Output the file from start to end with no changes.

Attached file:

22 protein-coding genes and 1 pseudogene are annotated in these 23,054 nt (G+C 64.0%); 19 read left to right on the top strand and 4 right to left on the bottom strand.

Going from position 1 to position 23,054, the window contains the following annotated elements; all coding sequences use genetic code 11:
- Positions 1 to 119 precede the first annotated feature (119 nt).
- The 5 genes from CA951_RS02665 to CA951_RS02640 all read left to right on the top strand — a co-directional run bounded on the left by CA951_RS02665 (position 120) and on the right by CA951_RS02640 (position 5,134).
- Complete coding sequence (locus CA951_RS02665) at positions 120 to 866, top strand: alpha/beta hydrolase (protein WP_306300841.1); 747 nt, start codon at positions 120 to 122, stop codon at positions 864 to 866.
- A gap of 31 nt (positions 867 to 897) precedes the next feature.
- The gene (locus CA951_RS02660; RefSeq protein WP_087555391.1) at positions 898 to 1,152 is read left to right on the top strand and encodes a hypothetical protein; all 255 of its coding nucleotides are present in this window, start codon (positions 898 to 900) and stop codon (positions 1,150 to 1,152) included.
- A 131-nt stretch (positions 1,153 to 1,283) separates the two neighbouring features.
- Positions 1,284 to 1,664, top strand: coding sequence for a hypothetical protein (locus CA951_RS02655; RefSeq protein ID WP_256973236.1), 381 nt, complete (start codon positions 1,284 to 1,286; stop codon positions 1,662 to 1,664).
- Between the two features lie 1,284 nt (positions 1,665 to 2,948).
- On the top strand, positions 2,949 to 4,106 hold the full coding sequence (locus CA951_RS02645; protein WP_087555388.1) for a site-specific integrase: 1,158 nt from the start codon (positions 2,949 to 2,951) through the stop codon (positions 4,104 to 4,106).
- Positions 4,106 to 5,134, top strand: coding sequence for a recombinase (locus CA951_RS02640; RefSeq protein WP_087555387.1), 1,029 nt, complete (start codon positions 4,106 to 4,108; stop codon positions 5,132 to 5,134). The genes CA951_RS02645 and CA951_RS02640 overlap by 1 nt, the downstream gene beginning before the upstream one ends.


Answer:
22 protein-coding genes and 1 pseudogene are annotated in these 23,054 nt (G+C 64.0%); 19 read left to right on the top strand and 4 right to left on the bottom strand.

Going from position 1 to position 23,054, the window contains the following annotated elements; all coding sequences use genetic code 11:
- Positions 1 to 119 precede the first annotated feature (119 nt).
- The 5 genes from CA951_RS02665 to CA951_RS02640 all read left to right on the top strand — a co-directional run bounded on the left by CA951_RS02665 (position 120) and on the right by CA951_RS02640 (position 5,134).
- Complete coding sequence (locus CA951_RS02665) at positions 120 to 866, top strand: alpha/beta hydrolase (protein WP_306300841.1); 747 nt, start codon at positions 120 to 122, stop codon at positions 864 to 866.
- A gap of 31 nt (positions 867 to 897) precedes the next feature.
- The gene (locus CA951_RS02660; RefSeq protein WP_087555391.1) at positions 898 to 1,152 is read left to right on the top strand and encodes a hypothetical protein; all 255 of its coding nucleotides are present in this window, start codon (positions 898 to 900) and stop codon (positions 1,150 to 1,152) included.
- A 131-nt stretch (positions 1,153 to 1,283) separates the two neighbouring features.
- Positions 1,284 to 1,664, top strand: coding sequence for a hypothetical protein (locus CA951_RS02655; RefSeq protein ID WP_256973236.1), 381 nt, complete (start codon positions 1,284 to 1,286; stop codon positions 1,662 to 1,664).
- Between the two features lie 1,284 nt (positions 1,665 to 2,948).
- On the top strand, positions 2,949 to 4,106 hold the full coding sequence (locus CA951_RS02645; protein WP_087555388.1) for a site-specific integrase: 1,158 nt from the start codon (positions 2,949 to 2,951) through the stop codon (positions 4,104 to 4,106).
- Positions 4,106 to 5,134, top strand: coding sequence for a recombinase (locus CA951_RS02640; RefSeq protein WP_087555387.1), 1,029 nt, complete (start codon positions 4,106 to 4,108; stop codon positions 5,132 to 5,134). The genes CA951_RS02645 and CA951_RS02640 overlap by 1 nt, the downstream gene beginning before the upstream one ends.